As the movie goes, it drifts away from the modern rules of fencing, to add drama and exhilaration. Although at points it showcases fencing as a violent and egotistic sport, the movie is fun for those who like fencing, and provides a nice view (even though somewhat unrealistic) into the dynamics of a fencing academy, and other things that may affect performance in sports such as love, pride, respect, and honor.
3. En Garde
En Garde is a three part documentary produced by the FIE (Federation Internationale d'Escrime), fencing's international governing body in commemoration of its hundredth anniversary. The movie was released in 2013 (the FIE was founded in 1913, in Paris), and in its own words tells "fencing's epic story." The documentary goes around the world to uncover all parts about the sport's history. It explores the origins and evolution of swords, important coaches, fencing powerhouses such as France, Hungary, and Italy, fencing in movies. It covers all the way to modern fencing heroes who had been successful in the 2012 London Olympics, the most recent one at the time. In essence, the documentary is a must-watch for those who are inexperienced and want to learn more about the sport, or for veterans who have been fencing for years. To add to that, all three parts are available for free in the FIE's youtube channel, which makes it even more appealing.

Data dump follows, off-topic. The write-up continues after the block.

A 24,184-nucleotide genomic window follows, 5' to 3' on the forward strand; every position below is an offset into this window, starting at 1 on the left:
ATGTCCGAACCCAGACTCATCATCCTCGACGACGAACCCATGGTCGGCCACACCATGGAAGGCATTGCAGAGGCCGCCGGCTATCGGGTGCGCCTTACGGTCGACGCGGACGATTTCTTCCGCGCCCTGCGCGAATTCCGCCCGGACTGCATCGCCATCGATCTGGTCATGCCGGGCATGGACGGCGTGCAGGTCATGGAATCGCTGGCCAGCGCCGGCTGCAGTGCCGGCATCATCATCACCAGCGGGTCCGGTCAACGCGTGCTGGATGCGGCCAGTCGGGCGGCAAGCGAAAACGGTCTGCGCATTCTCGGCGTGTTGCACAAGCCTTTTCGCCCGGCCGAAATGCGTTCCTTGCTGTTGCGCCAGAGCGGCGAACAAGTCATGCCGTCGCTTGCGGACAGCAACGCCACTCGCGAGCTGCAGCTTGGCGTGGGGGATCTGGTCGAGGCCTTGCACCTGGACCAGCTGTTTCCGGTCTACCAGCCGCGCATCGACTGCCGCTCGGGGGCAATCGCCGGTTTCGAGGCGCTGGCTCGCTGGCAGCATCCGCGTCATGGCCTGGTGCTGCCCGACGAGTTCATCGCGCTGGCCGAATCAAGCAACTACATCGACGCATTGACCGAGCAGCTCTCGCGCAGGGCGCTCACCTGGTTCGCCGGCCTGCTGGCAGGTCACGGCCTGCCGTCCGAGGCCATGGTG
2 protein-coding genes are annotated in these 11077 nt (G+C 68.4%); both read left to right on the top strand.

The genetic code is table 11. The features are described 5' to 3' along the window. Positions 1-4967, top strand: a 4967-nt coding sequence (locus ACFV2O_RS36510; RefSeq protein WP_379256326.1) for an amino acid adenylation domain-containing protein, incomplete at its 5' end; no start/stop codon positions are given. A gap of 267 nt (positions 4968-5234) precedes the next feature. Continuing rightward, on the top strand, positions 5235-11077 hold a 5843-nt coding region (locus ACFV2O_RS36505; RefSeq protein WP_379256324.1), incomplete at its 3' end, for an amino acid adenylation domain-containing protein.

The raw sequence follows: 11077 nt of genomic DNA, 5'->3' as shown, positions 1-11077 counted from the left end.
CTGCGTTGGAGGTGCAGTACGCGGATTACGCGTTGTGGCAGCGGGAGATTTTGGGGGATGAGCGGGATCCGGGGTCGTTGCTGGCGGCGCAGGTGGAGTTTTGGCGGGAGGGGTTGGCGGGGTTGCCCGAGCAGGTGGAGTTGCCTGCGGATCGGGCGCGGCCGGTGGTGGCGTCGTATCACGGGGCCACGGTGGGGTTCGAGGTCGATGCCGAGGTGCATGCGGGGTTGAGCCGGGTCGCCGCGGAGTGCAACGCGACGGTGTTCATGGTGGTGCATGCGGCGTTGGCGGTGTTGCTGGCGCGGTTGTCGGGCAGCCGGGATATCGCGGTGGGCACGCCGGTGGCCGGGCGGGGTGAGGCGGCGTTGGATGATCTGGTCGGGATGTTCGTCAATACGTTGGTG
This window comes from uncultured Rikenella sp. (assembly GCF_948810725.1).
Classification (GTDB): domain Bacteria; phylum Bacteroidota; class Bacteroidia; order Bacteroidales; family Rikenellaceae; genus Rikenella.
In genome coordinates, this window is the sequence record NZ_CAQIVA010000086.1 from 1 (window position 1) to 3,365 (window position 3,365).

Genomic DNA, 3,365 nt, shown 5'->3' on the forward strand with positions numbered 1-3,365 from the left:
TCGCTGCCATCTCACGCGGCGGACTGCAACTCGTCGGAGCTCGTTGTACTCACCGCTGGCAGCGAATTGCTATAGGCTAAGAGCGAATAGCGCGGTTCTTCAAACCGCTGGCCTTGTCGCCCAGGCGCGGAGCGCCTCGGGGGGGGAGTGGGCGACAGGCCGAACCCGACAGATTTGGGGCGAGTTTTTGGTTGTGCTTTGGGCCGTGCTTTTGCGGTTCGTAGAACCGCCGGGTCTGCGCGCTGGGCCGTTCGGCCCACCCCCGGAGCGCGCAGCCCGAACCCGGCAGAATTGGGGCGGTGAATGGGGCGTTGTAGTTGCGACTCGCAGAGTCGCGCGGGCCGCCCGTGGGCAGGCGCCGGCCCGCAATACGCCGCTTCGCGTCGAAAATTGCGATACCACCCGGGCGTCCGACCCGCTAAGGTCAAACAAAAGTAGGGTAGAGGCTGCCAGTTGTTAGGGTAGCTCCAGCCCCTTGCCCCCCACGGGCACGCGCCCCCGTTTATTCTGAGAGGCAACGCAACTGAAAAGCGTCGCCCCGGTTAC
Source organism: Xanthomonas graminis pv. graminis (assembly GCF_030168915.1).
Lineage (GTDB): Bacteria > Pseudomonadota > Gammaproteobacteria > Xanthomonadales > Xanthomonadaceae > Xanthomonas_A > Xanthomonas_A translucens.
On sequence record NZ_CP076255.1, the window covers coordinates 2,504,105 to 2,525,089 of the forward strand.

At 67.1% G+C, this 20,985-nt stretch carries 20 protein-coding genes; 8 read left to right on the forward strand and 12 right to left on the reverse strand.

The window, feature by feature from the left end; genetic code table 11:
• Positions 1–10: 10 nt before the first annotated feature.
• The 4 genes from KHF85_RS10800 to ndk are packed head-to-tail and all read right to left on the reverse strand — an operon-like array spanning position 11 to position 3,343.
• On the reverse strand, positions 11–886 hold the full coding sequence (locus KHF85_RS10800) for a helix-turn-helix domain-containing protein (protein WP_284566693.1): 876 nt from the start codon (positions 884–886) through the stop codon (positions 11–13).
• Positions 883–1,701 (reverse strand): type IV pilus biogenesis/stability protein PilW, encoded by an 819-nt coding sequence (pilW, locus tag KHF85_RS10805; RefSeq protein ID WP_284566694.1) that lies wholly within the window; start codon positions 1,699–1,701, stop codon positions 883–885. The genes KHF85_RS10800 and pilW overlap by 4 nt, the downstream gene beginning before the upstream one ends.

4. James Bond: Die Another Day
The famous James Bond movies are hardly about fencing; nonetheless the sport has made an appearance in Die Another Day, in a scene that became iconic. In the movie, James Bond (played by Pierce Brosnan) first meets Gustav Graves, one of the villains, at a fencing club. The scene starts pretty loyal to the sport of fencing, with several pistes and electronic scoring devices. It can be seen that all equipment was provided by Leon Paul, one of the premier fencing equipment manufacturers in the world, which is based in England. Graves is a really good fencer who likes to place bets on himself when fencing. Of course, James Bond is also a great fencer, and challenges Graves for a fencing match. While they do start fencing with the proper equipment and rules, as the sport is practiced, it soon evolves into a real sword fight around the club, where they don't use the safety equipment, break things, and draw blood from each other. The scene was recorded at the Reform Club in London, and all the fencing parts overseen by Bob Anderson, who famously also worked in Star Wars and Lord of The Rings.